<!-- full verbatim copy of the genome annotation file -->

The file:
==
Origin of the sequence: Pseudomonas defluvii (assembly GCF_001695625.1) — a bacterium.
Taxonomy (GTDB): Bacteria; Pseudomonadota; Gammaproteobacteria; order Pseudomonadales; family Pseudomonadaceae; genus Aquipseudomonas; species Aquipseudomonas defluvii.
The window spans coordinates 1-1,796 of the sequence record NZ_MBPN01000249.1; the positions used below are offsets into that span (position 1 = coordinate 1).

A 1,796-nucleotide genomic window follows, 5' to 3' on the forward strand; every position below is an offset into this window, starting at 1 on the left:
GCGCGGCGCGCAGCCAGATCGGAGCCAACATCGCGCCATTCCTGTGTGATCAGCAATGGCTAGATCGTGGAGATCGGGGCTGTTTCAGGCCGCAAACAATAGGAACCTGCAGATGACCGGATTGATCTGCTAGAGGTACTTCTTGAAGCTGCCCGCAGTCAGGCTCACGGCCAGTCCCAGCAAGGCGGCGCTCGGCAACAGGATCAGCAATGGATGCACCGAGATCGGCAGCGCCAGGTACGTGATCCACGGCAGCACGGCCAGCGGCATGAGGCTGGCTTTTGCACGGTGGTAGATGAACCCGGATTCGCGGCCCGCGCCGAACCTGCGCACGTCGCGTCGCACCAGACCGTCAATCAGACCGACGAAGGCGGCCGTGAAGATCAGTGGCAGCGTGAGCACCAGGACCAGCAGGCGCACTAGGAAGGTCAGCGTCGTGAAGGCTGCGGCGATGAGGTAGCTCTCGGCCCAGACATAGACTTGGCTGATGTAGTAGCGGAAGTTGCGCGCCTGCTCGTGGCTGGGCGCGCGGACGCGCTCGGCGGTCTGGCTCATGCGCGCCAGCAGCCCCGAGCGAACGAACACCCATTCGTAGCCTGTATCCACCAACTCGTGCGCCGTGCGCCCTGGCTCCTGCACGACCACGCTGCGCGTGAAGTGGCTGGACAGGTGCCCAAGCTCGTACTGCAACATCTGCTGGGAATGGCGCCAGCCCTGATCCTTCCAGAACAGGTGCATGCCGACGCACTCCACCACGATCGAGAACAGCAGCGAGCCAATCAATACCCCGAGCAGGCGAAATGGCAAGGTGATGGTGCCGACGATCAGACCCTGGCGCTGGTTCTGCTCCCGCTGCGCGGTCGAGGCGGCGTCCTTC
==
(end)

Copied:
Origin of the sequence: Pseudomonas defluvii (assembly GCF_001695625.1) — a bacterium.
Taxonomy (GTDB): Bacteria; Pseudomonadota; Gammaproteobacteria; order Pseudomonadales; family Pseudomonadaceae; genus Aquipseudomonas; species Aquipseudomonas defluvii.
The window spans coordinates 1-1,796 of the sequence record NZ_MBPN01000249.1; the positions used below are offsets into that span (position 1 = coordinate 1).

A 1,796-nucleotide genomic window follows, 5' to 3' on the forward strand; every position below is an offset into this window, starting at 1 on the left:
GCGCGGCGCGCAGCCAGATCGGAGCCAACATCGCGCCATTCCTGTGTGATCAGCAATGGCTAGATCGTGGAGATCGGGGCTGTTTCAGGCCGCAAACAATAGGAACCTGCAGATGACCGGATTGATCTGCTAGAGGTACTTCTTGAAGCTGCCCGCAGTCAGGCTCACGGCCAGTCCCAGCAAGGCGGCGCTCGGCAACAGGATCAGCAATGGATGCACCGAGATCGGCAGCGCCAGGTACGTGATCCACGGCAGCACGGCCAGCGGCATGAGGCTGGCTTTTGCACGGTGGTAGATGAACCCGGATTCGCGGCCCGCGCCGAACCTGCGCACGTCGCGTCGCACCAGACCGTCAATCAGACCGACGAAGGCGGCCGTGAAGATCAGTGGCAGCGTGAGCACCAGGACCAGCAGGCGCACTAGGAAGGTCAGCGTCGTGAAGGCTGCGGCGATGAGGTAGCTCTCGGCCCAGACATAGACTTGGCTGATGTAGTAGCGGAAGTTGCGCGCCTGCTCGTGGCTGGGCGCGCGGACGCGCTCGGCGGTCTGGCTCATGCGCGCCAGCAGCCCCGAGCGAACGAACACCCATTCGTAGCCTGTATCCACCAACTCGTGCGCCGTGCGCCCTGGCTCCTGCACGACCACGCTGCGCGTGAAGTGGCTGGACAGGTGCCCAAGCTCGTACTGCAACATCTGCTGGGAATGGCGCCAGCCCTGATCCTTCCAGAACAGGTGCATGCCGACGCACTCCACCACGATCGAGAACAGCAGCGAGCCAATCAATACCCCGAGCAGGCGAAATGGCAAGGTGATGGTGCCGACGATCAGACCCTGGCGCTGGTTCTGCTCCCGCTGCGCGGTCGAGGCGGCGTCCTTC